Id Kah mosque is said to be the largest mosque in Xinjiang and China. At least all over internet says so (additional info: it can accomodate 10,000 up to 20,000 worshippers). Although, in reality, we are rather surprised that it’s not as big as we thought. The mosque consists only a small portion of covered physical building (which is the prayer hall) and huge portion of open-air landscape, all surrounded by walls with the iconic huge entrance gate (pic above). Which later we have come to learn that the huge gate is a significant feature in every old mosque in Xinjiang, which is probably the closeness to those in Central Asia.

It’s easy to recognize the mosque as the center of Kashgar town. It has a huge yard which most of time is a public common area – you can see people walking around, children playing and cycling, and the elder men sitting and talking to each other. This space can be filled completely during Eid prayers (just Google Image for Id Kah mosque Eid prayer to see how it looks like!). It’s a pity that we couldnt come here during Eid, so I was wishing that I could watch the same crowd for weekly Friday prayer also, let’s see.

The common sight of elder men sitting in the mosque yard talking to each other really gets our attention. They’re typically wearing coats and trousers (despite the midday heat), identical Uyghur caps, and seem to be spending here all day in between prayer times. A very laid back lifestyle, I can say.

The Azan (prayer call) is not as loud, but each time, these men would gradually disperse and walk towards mosque. When they’re done with prayers, they would come back to sit in groups again and continue the chat.

There are row of shops selling religious books and items as well as skull caps next to the entrance gate. In a corner, there seems to be a permanent ice cream stall (2 yuan per cup!) with chairs provided. I would get one every time I wait for Az praying.

Shops around the mosque area, and at the edge of the yard, we’re excited to see a row of shoe shine people busy serving the customers. Note: Kashgar men are all wearing leather shoes and it seems an obligatory for them to ensure they’re clean and shining. Az is eager to try out but we’re in sports shoes (who would wear formal leather shoes when traveling??) so nevermind.

Let’s go back to the mosque. The whole complex has several entrance gates apart from the main one. Az points out that the main door’s padlock has this significantly big padlock with Arabic sript carvings. When we enter the main gate for the first time, we’re surprised to see nothing but open-air garden with many trees – inside the mosque. There’s no prayer area yet – you have to walk further down the small path in between the garden, and there’s a not-so-proper covered area which I understand the prayer area for those who can’t make it to the main prayer hall (whether it’s full or they’re late). Walk further for the part where the actual building starts. It’s the main prayer hall.

When we’re about to step in, an old man with unfriendly face points out that we need to go back to the entrance and buy ticket. Az forgot to wear his kopiah which is understandable if the old man couldnt see we’re coming to visit and perform prayer. After saying that we’re Muslims, he lets us in and guides us along. We’re brought in an area inside (not the main prayer hall) where it seems the place tourists are taken and given briefings about the mosque. We, on the other hand, request to perform Zuhur and Asar prayer in the very place.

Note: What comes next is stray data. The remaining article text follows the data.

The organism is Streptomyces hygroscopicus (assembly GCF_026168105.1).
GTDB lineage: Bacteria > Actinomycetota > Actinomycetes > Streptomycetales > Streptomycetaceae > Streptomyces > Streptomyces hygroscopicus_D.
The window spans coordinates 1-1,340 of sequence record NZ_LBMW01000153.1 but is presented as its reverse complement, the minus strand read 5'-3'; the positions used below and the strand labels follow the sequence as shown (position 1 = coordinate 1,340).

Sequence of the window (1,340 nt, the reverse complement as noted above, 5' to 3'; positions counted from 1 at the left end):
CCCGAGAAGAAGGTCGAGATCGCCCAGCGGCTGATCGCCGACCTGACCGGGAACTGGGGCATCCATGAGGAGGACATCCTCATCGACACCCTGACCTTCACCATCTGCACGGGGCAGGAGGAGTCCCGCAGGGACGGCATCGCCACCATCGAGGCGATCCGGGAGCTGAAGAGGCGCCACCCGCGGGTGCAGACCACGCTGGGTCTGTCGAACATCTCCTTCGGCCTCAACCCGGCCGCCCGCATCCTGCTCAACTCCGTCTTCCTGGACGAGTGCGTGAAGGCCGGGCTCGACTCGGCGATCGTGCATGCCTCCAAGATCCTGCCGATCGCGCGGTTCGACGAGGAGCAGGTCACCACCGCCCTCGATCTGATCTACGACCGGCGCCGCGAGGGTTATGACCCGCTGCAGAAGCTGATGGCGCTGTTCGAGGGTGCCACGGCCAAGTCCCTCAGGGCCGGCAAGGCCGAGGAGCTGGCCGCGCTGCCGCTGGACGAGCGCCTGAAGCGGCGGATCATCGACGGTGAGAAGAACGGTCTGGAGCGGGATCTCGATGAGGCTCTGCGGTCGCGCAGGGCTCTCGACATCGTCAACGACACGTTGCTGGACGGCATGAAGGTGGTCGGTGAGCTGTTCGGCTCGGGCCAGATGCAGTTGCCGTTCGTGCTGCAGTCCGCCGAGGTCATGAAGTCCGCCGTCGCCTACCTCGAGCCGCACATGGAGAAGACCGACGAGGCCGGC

The main prayer hall, photo taken by Az during other prayer time (women are not allowed to pass this area). By proportion, the physical building area is rather small than the whole Id Kah mosque area with the garden inside and yard outside, yet it’s labelled as the biggest mosque in China. The mosque is said to be almost 600 years old, although the structures might have been renovated since.

It’s probably the culture, but the mosque does not provide prayer area for women. Az would join the congregational prayers, and at first I had to wait outside. When I notice a few women enters the gate during azan, I couldnt help but follow them as well. It turns out that these women (only four of us) had to pray on an old rug in the back of the garden.

Finally in Kashgar!!

The bus driver dropped us in front of the Id Kah mosque as we requested earlier. Because the mosque is literally the center of Kashgar city, and in Lonely Planet guide map or any Kashgar map would use the iconic Id Kah mosque as the landmark. It’s almost 7pm when we reach the city but it seems as if around 5pm (NOTE: Xinjiang officially use +8 GMT as Beijing also, but locals would use Xinjiang time which is 2 hours prior) since we actually arrived in Xinjiang only today in Urumqi (it seems a long journey already, huh?) we just start getting used to it when we arrive in Kashgar. We dont need to change our watch time (KL time) as it’s practically the same as Beijing, only when you’re Xinjiang, you need to be careful when asking/being told about time and be specific if it’s refered to Beijing time or Xinjiang time.